This story was originally published by the Guardian and is reproduced here as part of the Climate Desk collaboration.
While 2022 inflicted hardship upon many people around the world due to soaring inflation, climate-driven disasters, and war, the year was lucrative on an unprecedented scale for the fossil fuel industry, with the five largest western oil and gas companies alone making a combined $200 billion in profits.
In a parade of annual results released over the past week, the “big five”—ExxonMobil, Chevron, Shell, BP, and TotalEnergies—all revealed that last year was the most profitable in their respective histories, as the rising cost of oil and gas, driven in part by Russia’s invasion of Ukraine, helped turbocharge revenues.
ExxonMobil, the Texas-based oil giant, led the way with a record $55.7 billion in annual profit, taking home about $6.3 million every hour last year. California’s Chevron had a record $36.5 billion profit, while Shell announced the best results of its 115-year history, a $39.9 billion surplus, and BP, another London-based firm, notched a $27.7 billion profit. The French company TotalEnergies also had a record, at $36.2 billion.
When the 2022 results for all publicly traded oil and gas companies are tallied the total profits are expected to exceed $400 billion, “a number we’ve never seen before, and one that was built off the backs of working families who were victimized by oil and gas executives’ greed,” according to Claire Moser, deputy executive director of the US activist group Climate Power.
The stratospheric profits were criticized as “outrageous” by Joe Biden during his State of the Union address on Tuesday. Biden said that “we’re still going to need oil and gas for a while” but the US president attacked companies for enriching shareholders through share buybacks rather than helping alleviate rising gasoline costs for drivers.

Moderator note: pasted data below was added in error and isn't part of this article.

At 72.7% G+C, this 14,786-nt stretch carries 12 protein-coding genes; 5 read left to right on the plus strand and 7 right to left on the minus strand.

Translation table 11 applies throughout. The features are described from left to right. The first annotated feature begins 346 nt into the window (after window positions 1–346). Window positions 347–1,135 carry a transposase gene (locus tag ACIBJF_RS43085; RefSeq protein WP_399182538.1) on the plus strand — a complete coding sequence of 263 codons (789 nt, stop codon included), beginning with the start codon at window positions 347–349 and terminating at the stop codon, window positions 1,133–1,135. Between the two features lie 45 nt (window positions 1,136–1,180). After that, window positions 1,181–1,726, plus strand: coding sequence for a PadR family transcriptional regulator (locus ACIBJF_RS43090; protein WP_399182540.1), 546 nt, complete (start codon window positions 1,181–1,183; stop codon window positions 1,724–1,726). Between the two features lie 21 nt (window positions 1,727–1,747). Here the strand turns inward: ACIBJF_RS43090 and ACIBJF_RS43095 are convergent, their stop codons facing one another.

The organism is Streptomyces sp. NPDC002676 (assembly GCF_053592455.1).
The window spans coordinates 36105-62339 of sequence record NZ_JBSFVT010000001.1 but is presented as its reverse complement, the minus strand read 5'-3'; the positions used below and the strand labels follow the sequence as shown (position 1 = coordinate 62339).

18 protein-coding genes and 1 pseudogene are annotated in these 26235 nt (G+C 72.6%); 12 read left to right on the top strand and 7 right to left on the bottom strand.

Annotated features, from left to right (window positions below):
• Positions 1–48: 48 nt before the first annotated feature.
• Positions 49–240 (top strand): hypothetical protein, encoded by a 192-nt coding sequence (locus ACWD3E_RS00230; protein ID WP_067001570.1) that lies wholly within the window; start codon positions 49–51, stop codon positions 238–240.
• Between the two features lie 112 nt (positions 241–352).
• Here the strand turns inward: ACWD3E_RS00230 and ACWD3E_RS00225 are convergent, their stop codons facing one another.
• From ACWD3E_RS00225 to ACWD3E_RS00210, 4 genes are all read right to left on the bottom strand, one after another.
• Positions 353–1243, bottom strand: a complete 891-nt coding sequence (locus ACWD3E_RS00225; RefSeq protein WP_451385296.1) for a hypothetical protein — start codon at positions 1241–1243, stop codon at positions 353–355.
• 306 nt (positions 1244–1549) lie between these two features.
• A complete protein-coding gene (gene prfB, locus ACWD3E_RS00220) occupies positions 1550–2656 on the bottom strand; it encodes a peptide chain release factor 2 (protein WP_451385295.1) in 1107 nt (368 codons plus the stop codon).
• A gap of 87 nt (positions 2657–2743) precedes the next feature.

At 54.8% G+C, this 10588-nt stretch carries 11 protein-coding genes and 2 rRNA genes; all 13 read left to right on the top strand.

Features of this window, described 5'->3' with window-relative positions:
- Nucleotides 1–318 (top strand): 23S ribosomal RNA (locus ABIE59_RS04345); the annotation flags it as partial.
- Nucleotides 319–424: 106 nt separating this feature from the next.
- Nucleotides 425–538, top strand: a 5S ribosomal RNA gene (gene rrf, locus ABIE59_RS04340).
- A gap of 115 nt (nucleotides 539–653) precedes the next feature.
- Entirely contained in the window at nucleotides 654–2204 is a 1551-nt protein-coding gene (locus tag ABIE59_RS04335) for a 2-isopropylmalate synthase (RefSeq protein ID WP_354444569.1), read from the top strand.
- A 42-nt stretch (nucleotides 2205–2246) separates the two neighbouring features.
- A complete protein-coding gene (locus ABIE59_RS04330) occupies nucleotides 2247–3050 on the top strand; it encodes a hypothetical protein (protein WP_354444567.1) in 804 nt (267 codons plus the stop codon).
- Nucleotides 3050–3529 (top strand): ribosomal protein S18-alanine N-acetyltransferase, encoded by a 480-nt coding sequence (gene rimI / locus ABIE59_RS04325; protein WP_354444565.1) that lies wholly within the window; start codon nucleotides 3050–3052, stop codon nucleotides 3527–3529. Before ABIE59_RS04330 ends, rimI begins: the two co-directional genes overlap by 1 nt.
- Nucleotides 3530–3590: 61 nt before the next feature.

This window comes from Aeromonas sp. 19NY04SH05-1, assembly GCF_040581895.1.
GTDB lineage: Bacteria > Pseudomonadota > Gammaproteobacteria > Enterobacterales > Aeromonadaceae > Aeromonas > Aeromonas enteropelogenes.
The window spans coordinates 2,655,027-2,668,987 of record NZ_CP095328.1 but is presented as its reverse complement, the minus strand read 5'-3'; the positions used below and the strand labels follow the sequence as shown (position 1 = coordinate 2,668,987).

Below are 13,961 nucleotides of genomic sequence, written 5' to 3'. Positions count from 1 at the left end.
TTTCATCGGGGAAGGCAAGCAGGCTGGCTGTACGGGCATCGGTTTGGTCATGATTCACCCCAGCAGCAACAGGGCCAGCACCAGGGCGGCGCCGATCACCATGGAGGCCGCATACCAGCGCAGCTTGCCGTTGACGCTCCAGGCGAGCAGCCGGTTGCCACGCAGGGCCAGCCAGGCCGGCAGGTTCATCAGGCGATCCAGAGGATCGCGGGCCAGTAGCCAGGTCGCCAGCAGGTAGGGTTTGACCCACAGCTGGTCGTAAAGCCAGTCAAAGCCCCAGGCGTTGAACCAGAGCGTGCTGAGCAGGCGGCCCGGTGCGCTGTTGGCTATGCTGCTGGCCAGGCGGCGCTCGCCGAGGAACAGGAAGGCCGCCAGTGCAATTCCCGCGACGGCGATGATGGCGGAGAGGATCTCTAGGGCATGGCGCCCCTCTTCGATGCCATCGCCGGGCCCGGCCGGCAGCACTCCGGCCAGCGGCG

The big five oil and gas companies have already confirmed that most of the bumper profits will be going to stock buybacks and dividends. The $200 billion in combined profits equates to about five times the US’s annual foreign aid budget, or about double what the world gave to Ukraine last year in military and humanitarian assistance. If the oil executives had decided to use this money to go to space, they could have left the Earth’s atmosphere 3,225 times on Elon Musk’s SpaceX rocket, at $62 million a trip.
António Guterres, the secretary-general of the UN, was scornful of the industry in a speech on Monday, in which he expressed incredulity at the “monster profits” of fossil fuel companies at a time when the world needs to be rapidly slashing its planet-heating emissions to avoid climate breakdown.
“If you cannot set a credible course for net-zero [emissions], with 2025 and 2030 targets covering all your operations, you should not be in business,” Guterres said. “Your core product is our core problem. We need a renewables revolution, not a self-destructive fossil fuel resurgence.”
Even though the rollout of renewable energy such as solar and wind is gathering momentum around the world, countries are still forging ahead with numerous “carbon bomb” projects that would push the world beyond agreed “safe” temperature limits. Last year, more than $1 trillion were invested in fossil fuel infrastructure and extraction worldwide.
The sale of oil and gas remains so enticing that BP this week announced it is scaling back its climate ambitions, retaining its fossil fuel assets for longer than it previously expected. “We need continuing near-term investment into today’s energy system—which depends on oil and gas—to meet today’s demands and to make sure the transition is an orderly one,” said Bernard Looney, BP’s chief executive. “At the end of the day, we’re responding to what society wants.”
Looney has previously called BP a “cash machine” due to its prodigious financial returns, while the company’s finance chief, Murray Auchincloss, last year admitted that “it is possible that we are getting more cash than we know what to do with.”
This stance drew a sharp rebuke from campaigners who point out that the largest fossil fuel companies are still investing relatively little into clean energy, endangering the goals of the Paris climate agreement.
“If the bulk of your investments remain tied to fossil fuels, and you even plan to increase those investments, you cannot maintain to be Paris-aligned, because you will not achieve large-scale emissions reductions by 2030,” said Mark van Baal, founder of Follow This, an activist shareholder group.
“The picture is clear now, no oil major has plans to drive down emissions this decade. Now it’s up to the shareholders. Together with major investors, we continue to compel BP to put its full weight behind the energy transition.”